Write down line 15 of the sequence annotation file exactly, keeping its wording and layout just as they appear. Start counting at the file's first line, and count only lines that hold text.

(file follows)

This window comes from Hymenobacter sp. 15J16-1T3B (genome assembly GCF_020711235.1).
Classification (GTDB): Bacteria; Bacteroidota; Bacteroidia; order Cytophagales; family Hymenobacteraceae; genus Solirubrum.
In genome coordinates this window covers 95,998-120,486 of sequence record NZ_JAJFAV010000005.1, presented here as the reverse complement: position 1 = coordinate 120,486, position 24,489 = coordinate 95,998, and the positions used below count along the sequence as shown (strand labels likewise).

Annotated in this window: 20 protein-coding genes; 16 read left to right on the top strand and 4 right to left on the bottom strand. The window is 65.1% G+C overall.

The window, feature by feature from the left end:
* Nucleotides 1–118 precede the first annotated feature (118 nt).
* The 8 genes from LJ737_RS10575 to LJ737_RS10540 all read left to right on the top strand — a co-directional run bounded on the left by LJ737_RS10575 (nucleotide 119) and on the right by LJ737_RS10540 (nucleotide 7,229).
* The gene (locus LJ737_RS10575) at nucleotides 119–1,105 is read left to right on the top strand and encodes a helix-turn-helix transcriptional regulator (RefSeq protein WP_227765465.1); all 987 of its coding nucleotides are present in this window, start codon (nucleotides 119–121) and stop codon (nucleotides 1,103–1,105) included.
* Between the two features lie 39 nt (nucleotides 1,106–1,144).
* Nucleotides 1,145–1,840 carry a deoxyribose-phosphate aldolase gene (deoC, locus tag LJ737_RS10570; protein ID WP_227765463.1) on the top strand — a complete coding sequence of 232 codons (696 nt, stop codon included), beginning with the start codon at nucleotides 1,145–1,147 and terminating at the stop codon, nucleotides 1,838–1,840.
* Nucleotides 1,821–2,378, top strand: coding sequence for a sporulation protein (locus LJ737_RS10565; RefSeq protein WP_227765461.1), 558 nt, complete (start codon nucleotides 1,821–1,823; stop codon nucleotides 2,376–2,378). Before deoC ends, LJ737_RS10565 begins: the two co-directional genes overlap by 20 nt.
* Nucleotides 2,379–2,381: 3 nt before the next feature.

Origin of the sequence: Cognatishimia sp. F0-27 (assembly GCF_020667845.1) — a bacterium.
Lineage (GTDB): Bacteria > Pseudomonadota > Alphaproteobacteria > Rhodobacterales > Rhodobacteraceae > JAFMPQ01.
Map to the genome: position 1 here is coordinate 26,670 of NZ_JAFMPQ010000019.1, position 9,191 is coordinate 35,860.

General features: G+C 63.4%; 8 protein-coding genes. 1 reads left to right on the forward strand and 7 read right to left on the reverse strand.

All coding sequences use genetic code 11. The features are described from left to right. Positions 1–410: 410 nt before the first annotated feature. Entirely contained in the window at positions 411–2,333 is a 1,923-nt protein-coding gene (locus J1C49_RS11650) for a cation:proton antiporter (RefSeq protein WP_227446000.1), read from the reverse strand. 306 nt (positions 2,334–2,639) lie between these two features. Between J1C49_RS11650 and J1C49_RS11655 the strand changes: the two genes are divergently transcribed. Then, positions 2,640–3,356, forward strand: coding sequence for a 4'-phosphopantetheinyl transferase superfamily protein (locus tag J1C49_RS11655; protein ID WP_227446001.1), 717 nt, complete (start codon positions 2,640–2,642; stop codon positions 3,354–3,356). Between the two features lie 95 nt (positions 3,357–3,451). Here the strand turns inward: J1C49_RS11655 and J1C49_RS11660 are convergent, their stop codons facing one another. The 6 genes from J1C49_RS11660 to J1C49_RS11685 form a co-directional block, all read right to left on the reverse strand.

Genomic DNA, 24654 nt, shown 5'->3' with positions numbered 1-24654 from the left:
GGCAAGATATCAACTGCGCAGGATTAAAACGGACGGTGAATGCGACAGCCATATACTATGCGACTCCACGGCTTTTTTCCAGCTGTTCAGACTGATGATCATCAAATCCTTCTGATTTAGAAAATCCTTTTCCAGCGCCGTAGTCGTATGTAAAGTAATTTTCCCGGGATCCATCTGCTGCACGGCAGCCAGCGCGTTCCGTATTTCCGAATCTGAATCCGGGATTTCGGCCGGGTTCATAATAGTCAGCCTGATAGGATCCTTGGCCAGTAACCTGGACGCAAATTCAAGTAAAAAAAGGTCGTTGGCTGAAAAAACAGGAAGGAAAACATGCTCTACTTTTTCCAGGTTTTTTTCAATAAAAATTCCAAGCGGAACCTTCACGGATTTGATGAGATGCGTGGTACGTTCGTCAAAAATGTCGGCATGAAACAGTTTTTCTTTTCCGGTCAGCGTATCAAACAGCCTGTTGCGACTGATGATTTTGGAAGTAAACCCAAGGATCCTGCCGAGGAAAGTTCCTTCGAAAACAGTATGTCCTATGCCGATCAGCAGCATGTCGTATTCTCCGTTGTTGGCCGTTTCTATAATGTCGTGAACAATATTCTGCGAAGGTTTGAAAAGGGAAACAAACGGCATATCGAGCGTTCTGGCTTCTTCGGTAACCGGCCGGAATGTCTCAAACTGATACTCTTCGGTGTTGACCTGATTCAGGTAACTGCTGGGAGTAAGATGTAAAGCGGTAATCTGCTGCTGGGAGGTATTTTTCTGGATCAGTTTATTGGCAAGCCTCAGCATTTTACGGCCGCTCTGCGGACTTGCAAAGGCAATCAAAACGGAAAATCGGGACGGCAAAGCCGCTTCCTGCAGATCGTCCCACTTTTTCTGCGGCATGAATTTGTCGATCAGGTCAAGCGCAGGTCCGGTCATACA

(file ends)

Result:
Map to the genome: position 1 here is coordinate 26,670 of NZ_JAFMPQ010000019.1, position 9,191 is coordinate 35,860.